Violent misdemeanor convictions carry a 10-year firearm ownership prohibition in California, yet nearly a third of arrests (and 14% of convictions) among male handgun purchasers with a criminal history were for violent offenses. This seeming contradiction can be explained, in part, by the fact that we defined violence following FBI and WHO guidelines, which are broader than the set of prohibiting violent misdemeanors. In addition, convictions may have been dismissed and the 10-year prohibition may have expired for some individuals, allowing them to legally purchase a handgun in 2001; 13% of individuals with a criminal charge history were last charged with a violent crime more than 10 years prior to purchase.

The strongest, most consistent factor associated with criminal history was redeeming a handgun at a pawn shop. It is known that certain firearm retailers are more likely to be involved with crime than others: pawnbrokers, in particular, are more likely to agree to a straw purchase and crime guns are more likely to originate from pawn shops than other dealers (Wintemute 2010; Wintemute 2009; Wintemute et al. 2005; Wright et al. 2010). Such retailers likely have a reputation in the community that attracts criminally involved individuals, some of whom will be legally permitted to purchase firearms. However, our findings suggest that the potential risk associated with pawn shop transactions stems primarily from pawn redemptions. It is possible individuals facing criminal charges may pawn a firearm to pay for legal fees, redeeming it when and if the charges are dropped. The potentially cyclical relationship between pawn redemptions and criminal charges has not previously been explored in the literature, but it deserves further investigation.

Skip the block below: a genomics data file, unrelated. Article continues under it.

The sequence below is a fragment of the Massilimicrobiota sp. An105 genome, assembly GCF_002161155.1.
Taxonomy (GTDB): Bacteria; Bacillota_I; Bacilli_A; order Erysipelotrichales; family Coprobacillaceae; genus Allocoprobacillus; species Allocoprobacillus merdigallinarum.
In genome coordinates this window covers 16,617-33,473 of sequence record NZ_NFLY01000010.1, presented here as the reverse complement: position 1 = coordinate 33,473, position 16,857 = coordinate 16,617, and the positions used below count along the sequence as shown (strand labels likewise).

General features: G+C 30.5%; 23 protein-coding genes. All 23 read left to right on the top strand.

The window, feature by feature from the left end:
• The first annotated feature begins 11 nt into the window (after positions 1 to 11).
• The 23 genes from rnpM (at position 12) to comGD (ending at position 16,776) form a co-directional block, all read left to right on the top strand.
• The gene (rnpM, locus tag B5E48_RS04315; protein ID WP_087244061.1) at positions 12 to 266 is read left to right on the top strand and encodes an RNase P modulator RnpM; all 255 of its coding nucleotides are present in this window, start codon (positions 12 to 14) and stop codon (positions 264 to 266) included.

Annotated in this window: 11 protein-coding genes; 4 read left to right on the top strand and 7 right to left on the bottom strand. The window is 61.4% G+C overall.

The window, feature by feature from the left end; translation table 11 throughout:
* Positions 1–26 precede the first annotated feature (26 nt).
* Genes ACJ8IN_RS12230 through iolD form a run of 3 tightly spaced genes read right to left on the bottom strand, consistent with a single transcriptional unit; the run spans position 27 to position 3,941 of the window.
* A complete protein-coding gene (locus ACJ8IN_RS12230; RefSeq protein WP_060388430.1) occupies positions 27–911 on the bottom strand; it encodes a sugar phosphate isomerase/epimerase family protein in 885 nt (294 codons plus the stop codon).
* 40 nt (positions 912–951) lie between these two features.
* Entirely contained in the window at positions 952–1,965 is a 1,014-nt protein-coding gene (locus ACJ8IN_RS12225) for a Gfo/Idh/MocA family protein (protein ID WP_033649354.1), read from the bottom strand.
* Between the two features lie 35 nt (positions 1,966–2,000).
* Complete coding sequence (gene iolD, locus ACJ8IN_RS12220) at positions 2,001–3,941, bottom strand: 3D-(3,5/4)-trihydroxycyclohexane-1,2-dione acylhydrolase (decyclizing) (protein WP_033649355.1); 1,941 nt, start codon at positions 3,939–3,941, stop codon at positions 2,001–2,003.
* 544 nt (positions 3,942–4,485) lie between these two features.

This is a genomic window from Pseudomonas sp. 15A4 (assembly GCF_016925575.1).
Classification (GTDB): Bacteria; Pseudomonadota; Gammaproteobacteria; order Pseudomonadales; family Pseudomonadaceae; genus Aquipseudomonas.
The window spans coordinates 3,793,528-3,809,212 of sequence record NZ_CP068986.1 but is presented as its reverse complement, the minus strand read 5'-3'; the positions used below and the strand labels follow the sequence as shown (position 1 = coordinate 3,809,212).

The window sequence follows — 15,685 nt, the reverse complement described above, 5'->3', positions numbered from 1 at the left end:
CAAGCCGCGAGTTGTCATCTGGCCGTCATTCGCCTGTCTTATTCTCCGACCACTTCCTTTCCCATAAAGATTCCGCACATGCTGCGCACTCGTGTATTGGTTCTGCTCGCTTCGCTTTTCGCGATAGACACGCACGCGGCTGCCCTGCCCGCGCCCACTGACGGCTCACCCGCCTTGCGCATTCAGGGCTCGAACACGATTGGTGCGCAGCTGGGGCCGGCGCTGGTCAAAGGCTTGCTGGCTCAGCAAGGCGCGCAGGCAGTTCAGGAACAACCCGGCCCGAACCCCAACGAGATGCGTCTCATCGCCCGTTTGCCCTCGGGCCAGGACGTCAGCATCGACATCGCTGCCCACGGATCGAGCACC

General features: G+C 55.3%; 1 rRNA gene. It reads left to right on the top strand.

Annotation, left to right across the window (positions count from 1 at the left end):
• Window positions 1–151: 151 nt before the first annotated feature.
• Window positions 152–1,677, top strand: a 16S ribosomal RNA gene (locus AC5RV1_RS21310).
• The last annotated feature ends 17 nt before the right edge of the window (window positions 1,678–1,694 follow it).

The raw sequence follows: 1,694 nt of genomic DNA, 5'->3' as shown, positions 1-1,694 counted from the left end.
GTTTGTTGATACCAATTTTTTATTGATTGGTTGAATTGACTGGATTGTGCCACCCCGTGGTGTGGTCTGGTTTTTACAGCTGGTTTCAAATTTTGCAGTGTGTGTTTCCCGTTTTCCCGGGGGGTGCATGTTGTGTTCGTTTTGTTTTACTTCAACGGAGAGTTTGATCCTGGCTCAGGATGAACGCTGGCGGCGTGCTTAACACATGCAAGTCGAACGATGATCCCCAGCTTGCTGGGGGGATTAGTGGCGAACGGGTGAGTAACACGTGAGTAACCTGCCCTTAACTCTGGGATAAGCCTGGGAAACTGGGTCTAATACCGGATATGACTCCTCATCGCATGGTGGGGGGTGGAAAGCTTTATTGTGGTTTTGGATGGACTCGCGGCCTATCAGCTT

We were surprised to find that so few characteristics of the handguns themselves were associated with criminal history, as 2 previous studies found caliber size to be associated with future criminal activity (Wright et al. 2010; Koper 2013). However, temporal or geographic differences in our study populations and in the outcome of interest (criminal involvement pre- vs. post-purchase) could explain this discrepancy.